Journal article

Causal impacts of epidemics and pandemics on food supply chains : a systematic review

  • Cardoso, Brenda Industrial Engineering Department, Pontifical Catholic University of Rio de Janeiro—PUC-Rio, Rio de Janeiro, Brazil
  • Cunha, Luiza Industrial Engineering Department, Pontifical Catholic University of Rio de Janeiro—PUC-Rio, Rio de Janeiro, Brazil
  • Leiras, Adriana Industrial Engineering Department, Pontifical Catholic University of Rio de Janeiro—PUC-Rio, Rio de Janeiro, Brazil
  • Gonçalves, Paulo Facoltà di scienze economiche, Università della Svizzera italiana, Svizzera
  • Yoshizaki, Hugo Production Engineering, Polytechnic School, Sao Paulo University, Sao Paulo, Brazil
  • de Brito Junior, Irineu Environmental Engineering Department, Sao Paulo State University, Sao Jose dos Campos, São Paulo, Brazil
  • Pedroso, Frederico Urban, Disaster Risk Management, Resilience & Land, World Bank, Washington DC, USA
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    31.08.2021
Published in:
  • Sustainability. - MDPI. - 2021, vol. 13, no. 17, p. 28
English The epidemics and pandemics can severely affect food supply chains, including producers, retailers, wholesalers, and customers. To minimize their impacts, it is fundamental to implement effective policies that ensure continuity in the provision, affordability, and distribution of basic food items. This research identifies the main impacts of pandemics and epidemics on food supply chains and policies that can minimize these impacts. Based on a systematic literature review (SLR), 173 documents are analysed to propose a taxonomy of impacts on four supply chain links: demandside, supply-side, logistics and infrastructure, and management and operation. The taxonomy presents the main impacts and respective mitigation policies. In addition, the literature review leads to the development of a comprehensive causal loop diagram (CLD) with the identification of main variables and their relationship with food supply chains. Finally, a specific research agenda is proposed by identifying the main research gaps. These findings provide a structured method for evaluating policies that ensure the functioning of food supply chains, particularly in disruptions such as epidemics and pandemics.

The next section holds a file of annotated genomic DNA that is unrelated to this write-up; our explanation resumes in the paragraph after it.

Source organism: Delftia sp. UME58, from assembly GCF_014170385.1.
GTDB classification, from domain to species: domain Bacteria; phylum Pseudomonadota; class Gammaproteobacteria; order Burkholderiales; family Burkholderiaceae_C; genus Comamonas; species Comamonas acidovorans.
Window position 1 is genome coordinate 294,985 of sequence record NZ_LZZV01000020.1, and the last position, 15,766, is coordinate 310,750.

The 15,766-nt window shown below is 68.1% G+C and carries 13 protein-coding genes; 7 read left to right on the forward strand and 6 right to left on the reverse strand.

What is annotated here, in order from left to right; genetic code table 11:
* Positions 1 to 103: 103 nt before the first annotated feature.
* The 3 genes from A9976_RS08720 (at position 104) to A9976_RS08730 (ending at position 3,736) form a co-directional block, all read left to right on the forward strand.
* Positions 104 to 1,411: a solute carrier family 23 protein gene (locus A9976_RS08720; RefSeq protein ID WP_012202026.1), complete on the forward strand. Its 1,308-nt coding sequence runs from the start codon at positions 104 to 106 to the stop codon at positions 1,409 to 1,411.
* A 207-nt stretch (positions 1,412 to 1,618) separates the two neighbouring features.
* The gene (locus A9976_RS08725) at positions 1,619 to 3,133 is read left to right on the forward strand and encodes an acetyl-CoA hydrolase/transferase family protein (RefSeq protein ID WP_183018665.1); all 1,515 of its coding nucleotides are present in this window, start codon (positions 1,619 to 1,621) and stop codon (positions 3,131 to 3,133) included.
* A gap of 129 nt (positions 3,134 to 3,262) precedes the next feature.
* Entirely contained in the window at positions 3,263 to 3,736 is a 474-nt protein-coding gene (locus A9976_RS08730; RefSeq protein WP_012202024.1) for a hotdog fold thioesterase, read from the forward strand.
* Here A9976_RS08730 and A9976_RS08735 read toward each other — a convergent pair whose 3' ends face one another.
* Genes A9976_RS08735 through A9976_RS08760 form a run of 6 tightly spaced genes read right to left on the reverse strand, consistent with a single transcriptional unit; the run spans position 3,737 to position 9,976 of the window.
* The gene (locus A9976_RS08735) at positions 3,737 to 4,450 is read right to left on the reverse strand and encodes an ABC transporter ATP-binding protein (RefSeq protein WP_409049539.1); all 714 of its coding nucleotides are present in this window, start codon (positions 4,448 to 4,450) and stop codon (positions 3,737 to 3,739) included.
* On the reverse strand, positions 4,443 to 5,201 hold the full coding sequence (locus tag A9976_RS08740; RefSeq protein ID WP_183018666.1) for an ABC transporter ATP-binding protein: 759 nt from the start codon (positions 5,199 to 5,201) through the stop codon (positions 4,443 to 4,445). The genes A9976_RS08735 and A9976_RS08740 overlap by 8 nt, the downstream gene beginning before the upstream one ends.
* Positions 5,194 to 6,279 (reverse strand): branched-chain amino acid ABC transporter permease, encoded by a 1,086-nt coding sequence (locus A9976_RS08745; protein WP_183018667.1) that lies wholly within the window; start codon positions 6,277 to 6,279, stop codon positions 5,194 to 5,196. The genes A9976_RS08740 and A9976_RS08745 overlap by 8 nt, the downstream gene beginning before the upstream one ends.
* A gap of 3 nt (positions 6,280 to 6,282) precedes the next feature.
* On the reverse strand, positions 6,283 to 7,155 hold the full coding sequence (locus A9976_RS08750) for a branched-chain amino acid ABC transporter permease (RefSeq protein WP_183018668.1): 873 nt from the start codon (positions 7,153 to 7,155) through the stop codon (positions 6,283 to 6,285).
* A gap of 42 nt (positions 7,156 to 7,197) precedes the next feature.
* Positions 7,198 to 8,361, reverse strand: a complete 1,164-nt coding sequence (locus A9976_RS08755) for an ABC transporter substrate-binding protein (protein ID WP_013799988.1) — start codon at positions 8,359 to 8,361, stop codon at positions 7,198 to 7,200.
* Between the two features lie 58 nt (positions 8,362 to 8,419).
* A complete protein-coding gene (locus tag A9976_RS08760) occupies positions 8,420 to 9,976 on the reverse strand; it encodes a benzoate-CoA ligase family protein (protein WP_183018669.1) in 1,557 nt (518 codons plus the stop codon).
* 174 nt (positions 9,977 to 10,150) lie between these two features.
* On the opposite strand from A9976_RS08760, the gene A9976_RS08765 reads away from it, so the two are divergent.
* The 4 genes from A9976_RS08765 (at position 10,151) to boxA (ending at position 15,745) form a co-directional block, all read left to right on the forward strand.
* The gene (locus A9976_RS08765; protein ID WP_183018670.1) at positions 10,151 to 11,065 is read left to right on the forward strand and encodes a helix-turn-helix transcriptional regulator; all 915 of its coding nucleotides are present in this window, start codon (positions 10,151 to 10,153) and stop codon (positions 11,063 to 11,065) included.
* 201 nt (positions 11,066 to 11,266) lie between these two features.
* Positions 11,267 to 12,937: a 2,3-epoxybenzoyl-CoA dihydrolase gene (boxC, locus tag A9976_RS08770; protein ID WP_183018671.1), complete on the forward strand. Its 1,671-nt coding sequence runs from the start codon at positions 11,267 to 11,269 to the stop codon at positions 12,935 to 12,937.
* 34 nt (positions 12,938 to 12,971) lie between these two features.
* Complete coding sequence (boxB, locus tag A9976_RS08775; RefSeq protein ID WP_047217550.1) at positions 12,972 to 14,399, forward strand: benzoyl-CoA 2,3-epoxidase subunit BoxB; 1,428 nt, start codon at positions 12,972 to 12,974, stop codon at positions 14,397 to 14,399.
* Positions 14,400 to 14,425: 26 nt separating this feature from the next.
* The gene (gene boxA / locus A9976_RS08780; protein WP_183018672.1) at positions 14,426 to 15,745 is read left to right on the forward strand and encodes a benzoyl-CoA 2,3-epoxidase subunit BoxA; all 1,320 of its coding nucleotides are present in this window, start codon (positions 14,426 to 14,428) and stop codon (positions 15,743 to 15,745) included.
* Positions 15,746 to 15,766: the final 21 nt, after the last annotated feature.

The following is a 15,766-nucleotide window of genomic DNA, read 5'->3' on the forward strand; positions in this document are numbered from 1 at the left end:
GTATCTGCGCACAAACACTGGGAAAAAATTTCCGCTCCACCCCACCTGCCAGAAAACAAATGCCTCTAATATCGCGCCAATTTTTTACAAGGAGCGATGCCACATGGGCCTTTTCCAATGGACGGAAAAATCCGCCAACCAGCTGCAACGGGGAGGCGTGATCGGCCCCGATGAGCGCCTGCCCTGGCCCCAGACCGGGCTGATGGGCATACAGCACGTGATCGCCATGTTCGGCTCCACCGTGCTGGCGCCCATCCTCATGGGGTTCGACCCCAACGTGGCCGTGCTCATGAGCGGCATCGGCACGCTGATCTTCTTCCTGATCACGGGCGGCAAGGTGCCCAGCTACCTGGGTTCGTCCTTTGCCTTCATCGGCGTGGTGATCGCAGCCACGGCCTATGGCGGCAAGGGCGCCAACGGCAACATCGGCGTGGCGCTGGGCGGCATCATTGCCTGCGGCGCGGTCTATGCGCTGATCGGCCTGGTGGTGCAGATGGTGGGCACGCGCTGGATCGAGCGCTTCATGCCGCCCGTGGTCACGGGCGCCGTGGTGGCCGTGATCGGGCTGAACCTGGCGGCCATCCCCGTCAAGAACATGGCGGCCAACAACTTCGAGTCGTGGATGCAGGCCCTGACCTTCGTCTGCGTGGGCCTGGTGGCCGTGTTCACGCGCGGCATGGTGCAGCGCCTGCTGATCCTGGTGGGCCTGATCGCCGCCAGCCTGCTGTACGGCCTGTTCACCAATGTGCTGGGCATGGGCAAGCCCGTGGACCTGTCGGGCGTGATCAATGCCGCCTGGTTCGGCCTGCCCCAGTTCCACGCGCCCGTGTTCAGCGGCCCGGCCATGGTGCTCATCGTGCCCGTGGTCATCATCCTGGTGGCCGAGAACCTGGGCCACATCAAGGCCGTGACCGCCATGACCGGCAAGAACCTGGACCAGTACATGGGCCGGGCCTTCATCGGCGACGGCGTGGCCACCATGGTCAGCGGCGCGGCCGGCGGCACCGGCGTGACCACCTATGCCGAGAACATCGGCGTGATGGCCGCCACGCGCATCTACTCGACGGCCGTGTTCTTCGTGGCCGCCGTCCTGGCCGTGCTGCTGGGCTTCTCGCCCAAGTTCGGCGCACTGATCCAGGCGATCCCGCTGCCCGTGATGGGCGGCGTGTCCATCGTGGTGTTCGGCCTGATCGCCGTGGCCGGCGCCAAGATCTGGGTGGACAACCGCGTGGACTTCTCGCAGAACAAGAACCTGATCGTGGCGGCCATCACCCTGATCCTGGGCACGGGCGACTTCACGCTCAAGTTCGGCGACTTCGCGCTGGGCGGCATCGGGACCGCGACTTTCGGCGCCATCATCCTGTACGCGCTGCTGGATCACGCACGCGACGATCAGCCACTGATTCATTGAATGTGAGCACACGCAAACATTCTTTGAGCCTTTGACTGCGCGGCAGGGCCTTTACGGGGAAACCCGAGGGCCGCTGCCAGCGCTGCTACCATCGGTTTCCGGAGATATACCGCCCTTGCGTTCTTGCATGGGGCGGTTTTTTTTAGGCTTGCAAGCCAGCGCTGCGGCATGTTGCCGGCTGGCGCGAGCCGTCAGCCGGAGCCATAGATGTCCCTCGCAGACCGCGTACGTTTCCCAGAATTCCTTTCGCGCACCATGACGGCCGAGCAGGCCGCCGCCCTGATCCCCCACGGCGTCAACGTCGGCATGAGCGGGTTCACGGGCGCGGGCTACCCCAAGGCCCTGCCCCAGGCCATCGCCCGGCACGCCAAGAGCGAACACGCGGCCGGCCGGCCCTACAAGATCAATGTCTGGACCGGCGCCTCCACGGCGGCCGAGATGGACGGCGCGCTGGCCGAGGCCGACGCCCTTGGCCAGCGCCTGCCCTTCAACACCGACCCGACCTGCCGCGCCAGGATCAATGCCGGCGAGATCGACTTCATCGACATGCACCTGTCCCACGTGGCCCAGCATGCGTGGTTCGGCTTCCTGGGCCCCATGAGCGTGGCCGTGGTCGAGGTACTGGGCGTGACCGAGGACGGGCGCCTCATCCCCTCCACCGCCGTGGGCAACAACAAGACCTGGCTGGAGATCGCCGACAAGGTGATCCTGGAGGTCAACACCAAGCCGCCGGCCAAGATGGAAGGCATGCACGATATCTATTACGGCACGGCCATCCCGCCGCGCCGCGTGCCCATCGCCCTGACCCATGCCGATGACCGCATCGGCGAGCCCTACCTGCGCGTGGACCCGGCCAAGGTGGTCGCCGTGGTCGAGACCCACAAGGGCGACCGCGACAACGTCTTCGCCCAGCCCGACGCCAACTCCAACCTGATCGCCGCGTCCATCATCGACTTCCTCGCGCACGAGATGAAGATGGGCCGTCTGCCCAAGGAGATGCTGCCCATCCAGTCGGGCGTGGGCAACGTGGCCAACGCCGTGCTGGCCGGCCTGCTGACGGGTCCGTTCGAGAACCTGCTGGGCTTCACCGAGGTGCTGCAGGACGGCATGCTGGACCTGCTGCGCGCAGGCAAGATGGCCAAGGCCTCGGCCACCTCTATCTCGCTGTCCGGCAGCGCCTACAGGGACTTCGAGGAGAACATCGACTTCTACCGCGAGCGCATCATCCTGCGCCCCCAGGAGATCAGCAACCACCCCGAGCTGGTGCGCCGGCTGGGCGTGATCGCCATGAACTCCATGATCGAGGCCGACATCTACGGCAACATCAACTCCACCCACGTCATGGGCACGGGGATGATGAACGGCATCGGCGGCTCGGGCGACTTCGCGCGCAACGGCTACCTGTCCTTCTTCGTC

Language
  • English
Classification
Economics
License
License undefined
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Persistent URL
https://susi.usi.ch/usi/documents/319304
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